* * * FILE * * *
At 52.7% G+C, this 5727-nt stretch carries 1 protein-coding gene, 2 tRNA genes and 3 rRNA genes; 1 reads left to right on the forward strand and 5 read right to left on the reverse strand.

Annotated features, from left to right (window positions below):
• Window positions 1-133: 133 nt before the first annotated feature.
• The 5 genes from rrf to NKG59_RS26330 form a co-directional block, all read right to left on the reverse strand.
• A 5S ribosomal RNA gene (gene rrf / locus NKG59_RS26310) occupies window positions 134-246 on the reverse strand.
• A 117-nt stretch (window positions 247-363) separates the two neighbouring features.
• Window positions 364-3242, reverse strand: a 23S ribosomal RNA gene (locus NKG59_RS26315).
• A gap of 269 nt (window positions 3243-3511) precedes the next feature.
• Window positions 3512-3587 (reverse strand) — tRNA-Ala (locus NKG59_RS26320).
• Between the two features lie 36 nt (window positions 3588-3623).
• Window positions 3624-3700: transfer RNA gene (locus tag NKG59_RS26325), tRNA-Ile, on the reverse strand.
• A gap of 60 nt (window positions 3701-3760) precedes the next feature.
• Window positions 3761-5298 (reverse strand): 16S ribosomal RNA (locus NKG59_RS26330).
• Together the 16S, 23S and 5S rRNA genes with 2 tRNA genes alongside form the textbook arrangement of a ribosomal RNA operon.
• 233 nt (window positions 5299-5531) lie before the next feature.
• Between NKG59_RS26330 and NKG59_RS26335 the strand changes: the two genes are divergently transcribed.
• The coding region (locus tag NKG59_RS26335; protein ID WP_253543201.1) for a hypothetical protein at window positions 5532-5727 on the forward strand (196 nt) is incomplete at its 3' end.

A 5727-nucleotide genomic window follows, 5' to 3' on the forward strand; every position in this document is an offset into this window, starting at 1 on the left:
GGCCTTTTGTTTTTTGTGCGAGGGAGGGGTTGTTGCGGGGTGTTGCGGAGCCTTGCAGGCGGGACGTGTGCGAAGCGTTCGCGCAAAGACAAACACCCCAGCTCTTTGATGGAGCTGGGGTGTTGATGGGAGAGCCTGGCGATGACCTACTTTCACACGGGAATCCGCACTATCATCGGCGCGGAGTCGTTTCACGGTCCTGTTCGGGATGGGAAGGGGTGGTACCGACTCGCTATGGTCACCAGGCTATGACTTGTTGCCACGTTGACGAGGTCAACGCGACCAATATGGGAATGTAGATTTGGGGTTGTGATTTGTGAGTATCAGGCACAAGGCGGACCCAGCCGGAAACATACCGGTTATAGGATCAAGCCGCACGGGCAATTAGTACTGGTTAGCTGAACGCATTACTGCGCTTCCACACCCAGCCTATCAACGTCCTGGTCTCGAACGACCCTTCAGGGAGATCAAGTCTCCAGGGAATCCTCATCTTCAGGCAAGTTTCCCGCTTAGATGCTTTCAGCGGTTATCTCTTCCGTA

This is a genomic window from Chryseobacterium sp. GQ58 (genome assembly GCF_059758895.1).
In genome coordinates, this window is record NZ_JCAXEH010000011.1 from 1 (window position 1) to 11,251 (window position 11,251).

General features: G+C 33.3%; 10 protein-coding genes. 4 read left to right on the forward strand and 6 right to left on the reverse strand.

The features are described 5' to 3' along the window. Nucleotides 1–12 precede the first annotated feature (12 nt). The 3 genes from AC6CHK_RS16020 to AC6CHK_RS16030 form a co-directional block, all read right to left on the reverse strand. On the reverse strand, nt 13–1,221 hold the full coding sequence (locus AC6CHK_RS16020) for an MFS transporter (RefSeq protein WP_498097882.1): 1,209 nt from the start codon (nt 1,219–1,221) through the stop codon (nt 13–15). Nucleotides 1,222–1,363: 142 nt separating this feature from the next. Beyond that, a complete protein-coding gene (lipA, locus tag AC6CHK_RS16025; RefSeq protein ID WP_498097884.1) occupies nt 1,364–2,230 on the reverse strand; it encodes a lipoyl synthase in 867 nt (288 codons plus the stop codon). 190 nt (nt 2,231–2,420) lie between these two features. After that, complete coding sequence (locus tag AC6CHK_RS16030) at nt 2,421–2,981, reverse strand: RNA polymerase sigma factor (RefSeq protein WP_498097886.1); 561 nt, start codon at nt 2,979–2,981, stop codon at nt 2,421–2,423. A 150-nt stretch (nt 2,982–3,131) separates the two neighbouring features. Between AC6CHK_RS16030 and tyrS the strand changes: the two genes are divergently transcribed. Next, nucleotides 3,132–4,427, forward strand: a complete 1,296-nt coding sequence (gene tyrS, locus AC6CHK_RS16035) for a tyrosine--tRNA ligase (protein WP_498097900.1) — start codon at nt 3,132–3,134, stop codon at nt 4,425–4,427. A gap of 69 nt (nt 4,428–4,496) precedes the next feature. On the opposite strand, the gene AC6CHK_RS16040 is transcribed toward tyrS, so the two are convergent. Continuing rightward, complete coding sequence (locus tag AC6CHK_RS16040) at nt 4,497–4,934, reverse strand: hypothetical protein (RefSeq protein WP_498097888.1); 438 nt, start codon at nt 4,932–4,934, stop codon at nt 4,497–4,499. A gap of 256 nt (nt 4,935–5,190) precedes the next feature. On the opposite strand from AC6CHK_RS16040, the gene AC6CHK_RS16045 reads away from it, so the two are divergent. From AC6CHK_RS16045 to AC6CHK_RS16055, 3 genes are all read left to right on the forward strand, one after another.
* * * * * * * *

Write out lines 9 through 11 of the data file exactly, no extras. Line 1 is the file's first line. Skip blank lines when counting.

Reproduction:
• Window positions 3512-3587 (reverse strand) — tRNA-Ala (locus NKG59_RS26320).
• Between the two features lie 36 nt (window positions 3588-3623).
• Window positions 3624-3700: transfer RNA gene (locus tag NKG59_RS26325), tRNA-Ile, on the reverse strand.